Volvariella bombycina, a silky haired and stately mushroom

Volvariella bombycina (Schaeffer) Singer

[The cap is] oval at first, becoming bell-shaped to broadly complex or nearly flat; whitish or tinged yellowing to brownish in age; the margin not lined; dry; covered with silky hairs.

Volvariella bombycina sounds like a nickname Italian tabloids coined for Sophia Loren. Also called the silky sheath, silver-silk straw mushroom, and the tree mushroom, it has more unofficial titles than James Brown, and that’s before we invented “V-bomb” for this blog post, a decision not endorsed by Michael Kuo and Andrew S. Methven in Mushrooms of the Midwest.

V. bombycina offers mushroom hunters a novelty: looking up instead of down, as it often anchors in the wounds of living hardwood trees. Mycologists and that tiresome mushroom snob we all know insist on a white cap on V. bombycina. Yellows and—perish forbid—browns get consigned to the variants. In any color, though, it’s a stately shroom, with a classic bell-shaped (later almost flat) fuzzy cap that can spread to eight inches in diameter, pink gills underneath, and a sturdy, gently arcing stem.

V. bombycina can grow in clusters but often appears singly. Mildly flavored, laced with antibacterial compounds and antioxidants, V. bombycina nonetheless demands firm identification before eating as it resembles some of the poisonous death caps and destroying angels.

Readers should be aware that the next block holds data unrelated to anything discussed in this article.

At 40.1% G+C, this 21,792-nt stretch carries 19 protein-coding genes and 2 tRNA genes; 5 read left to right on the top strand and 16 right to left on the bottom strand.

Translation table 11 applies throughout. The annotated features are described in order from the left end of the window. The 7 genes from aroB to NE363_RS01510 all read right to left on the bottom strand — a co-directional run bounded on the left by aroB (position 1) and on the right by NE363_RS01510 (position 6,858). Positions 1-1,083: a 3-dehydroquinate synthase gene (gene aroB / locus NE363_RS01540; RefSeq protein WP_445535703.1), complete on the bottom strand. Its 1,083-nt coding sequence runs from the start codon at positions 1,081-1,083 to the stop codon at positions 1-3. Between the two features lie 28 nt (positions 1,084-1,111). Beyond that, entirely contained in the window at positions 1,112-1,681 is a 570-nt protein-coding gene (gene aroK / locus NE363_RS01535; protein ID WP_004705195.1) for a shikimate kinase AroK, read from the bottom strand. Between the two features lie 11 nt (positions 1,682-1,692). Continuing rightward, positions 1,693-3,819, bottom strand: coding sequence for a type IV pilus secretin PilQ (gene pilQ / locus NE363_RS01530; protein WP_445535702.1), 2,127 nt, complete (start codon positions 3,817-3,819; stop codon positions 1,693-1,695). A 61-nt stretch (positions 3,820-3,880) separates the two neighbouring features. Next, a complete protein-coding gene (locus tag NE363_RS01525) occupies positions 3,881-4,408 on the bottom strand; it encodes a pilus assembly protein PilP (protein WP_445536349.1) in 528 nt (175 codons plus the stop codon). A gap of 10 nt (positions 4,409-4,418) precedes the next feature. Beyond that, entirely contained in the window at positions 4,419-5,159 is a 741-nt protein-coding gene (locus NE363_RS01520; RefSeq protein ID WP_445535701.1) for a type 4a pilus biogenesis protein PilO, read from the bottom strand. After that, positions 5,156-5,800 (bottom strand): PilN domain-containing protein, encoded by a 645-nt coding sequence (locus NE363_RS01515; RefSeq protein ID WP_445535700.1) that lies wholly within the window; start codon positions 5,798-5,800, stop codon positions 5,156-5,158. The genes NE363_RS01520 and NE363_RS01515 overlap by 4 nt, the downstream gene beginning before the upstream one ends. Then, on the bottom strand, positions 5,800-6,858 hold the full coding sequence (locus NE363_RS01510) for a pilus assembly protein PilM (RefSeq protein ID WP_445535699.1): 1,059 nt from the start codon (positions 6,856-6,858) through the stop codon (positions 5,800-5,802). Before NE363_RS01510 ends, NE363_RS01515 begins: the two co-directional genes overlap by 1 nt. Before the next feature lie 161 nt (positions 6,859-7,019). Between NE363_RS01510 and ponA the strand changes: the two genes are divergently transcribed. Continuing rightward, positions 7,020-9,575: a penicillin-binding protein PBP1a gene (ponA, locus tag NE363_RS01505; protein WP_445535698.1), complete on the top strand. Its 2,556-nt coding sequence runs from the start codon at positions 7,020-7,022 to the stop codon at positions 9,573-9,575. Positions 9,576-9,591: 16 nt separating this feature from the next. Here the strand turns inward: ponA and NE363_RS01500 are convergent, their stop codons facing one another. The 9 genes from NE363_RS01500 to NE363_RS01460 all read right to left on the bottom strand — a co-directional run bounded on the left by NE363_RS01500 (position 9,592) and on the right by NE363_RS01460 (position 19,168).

For years the silky sheath lived in the Agaricus genus. The German-born Rolf Singer, one of the giants of mycology, shifted it into the Volvariella genus in 1949 while teaching at the Universidad Nacional de Tucuman in Buenos Aires. Argentina was but one stop on his travels. Singer had fled Nazi Germany in 1933, settling first in Vienna, then in Barcelona, Paris, Leningrad, and a smattering of posts in the United States. All the while he collected mushrooms in locales as far-flung as Siberia and North Africa. After a lengthy stay in Argentina, Singer returned to the U.S. to take up faculty duties at the University of Illinois at Chicago and a post as mycologist at The Field Museum.

Photo: Noah Siegel

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